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What is a motion for new trial in Texas?

If you believe than an error was made by a judge in your child custody or divorce trial you have an opportunity to correct the error(s) by filing a motion for new trial. By filing a motion for new trial you have the ability to get the error corrected without having to go through an entirely new process as in situations when you have to appeal your trial results to an appellate court. Today’s blog post from the Law Office of Bryan Fagan, PLLC will go through what a motion for new trial looks like and how it can play out in the courtroom.

The basis for a motion for new trial

As I mentioned a moment ago, a motion for new trial is a post-trial remedy that allows the same judge who issued the decisions in your case to correct any errors that were made in applying the law to your specific facts and circumstances. By going to the judge who issued your decision you can save time and money potentially. With that all said, some types of cases require that you file a motion for new trial before you are able to file an appeal to a higher court. Typically, these cases all involve juries which are rare in family law trials.

Overall, in order to make an argument to an appeals court that a particular issue was wrongly decided by your trial court judge you must bring that error to the attention of the court. The typical method of doing this is through a motion for new trial which states the specific error and requesting relief based on those errors. If your motion for new trial is granted then you can get a new trial- either in full or in relation to a part of your trial.

The general rule that appellate courts follow in Texas is that trial courts should allow for new trials to be granted with relatively great frequency. When the basic requirements stated above are met a new trial should be granted. However, the devil is in the details and you must be specific in regard to the error made and the relief that you are seeking. If the trial court believes that the error affected or might reasonably have affected the results of your trial then your motion should be granted.

Newly discovered evidence as the basis for granting a motion for new trial

If you discover new information that either was not available or was not known to you at the time of your trial you can utilize this as your basis for a motion for new trial. However, the following conditions must be present in order to win a new trial after a hearing is held:

-You must show that the evidence would like cause a different result in a new trial

-You must show that due diligence was utilized in order to obtain this evidence prior to your trial

-You must show that the evidence isn’t just duplicative (the same as) of evidence previously produced at your trial. If the content of the evidence calls into question the honesty of your opposing party then this will not allow for a new trial to be had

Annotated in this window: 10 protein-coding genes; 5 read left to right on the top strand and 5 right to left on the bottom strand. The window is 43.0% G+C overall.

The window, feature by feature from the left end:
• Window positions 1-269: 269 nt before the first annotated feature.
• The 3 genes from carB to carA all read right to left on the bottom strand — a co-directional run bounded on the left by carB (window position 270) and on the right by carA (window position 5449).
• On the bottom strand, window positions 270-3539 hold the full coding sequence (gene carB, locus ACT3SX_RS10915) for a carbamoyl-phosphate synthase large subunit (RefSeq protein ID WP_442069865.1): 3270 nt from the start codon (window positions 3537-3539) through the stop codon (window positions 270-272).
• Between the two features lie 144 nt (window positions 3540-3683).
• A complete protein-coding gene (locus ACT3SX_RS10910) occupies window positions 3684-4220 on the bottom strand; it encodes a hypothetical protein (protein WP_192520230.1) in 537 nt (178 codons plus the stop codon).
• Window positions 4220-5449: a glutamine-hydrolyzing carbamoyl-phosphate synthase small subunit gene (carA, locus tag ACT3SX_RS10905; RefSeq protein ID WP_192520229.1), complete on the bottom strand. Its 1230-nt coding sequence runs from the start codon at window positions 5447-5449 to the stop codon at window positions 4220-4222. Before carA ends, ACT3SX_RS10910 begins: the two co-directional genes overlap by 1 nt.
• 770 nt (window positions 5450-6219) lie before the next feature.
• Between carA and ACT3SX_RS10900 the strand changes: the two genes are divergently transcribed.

-You must show that you were unaware of the evidence before the trial and had no notice of its existence

-You must show that the newly discovered evidence must be admissible, in terms of being offered and admitted into the record of evidence (testimonial and documentary) that a judge can consider

However, I will note that in some appellate court decisions the above standards can be relaxed for those people who are going through child custody cases on the basis that failing to do so would go against public policy towards doing what is in the best interests of a child.

For instance, suppose that you have been made aware of evidence that could have completely changed the outcome of your child custody case- but only were made aware of its existence a week after your trial ended. In situations like this if you can show that the original custody order would have a severely negative impact on your child then the judge must grant a motion for new trial if you file one or if it files one on its own motion.

Default judgment motions for new trial

If you file a motion for new trial after having a default judgment rendered against you, you can do so based on a specific statute under our Code of Civil Procedure/Family Law Code or based on equity/fairness grounds. Procedurally if you were not served with notice correctly and a default judgment was rendered then the motion for new trial should be granted without delay. Secondly, you can also win on a motion for new trial based on a default judgment based on equity and fairness grounds as well.

Utilizing a motion for new trial as the basis for an appeal

Within thirty days of filing a notice of appeal and having that appeal honored and accepted by the particular appellate court. In this time period you or your attorney can file a motion with the trial court seeking protection of you or your children and for the preservation of evidence related to your case while you wait for the appellate decision to be issued by the judge.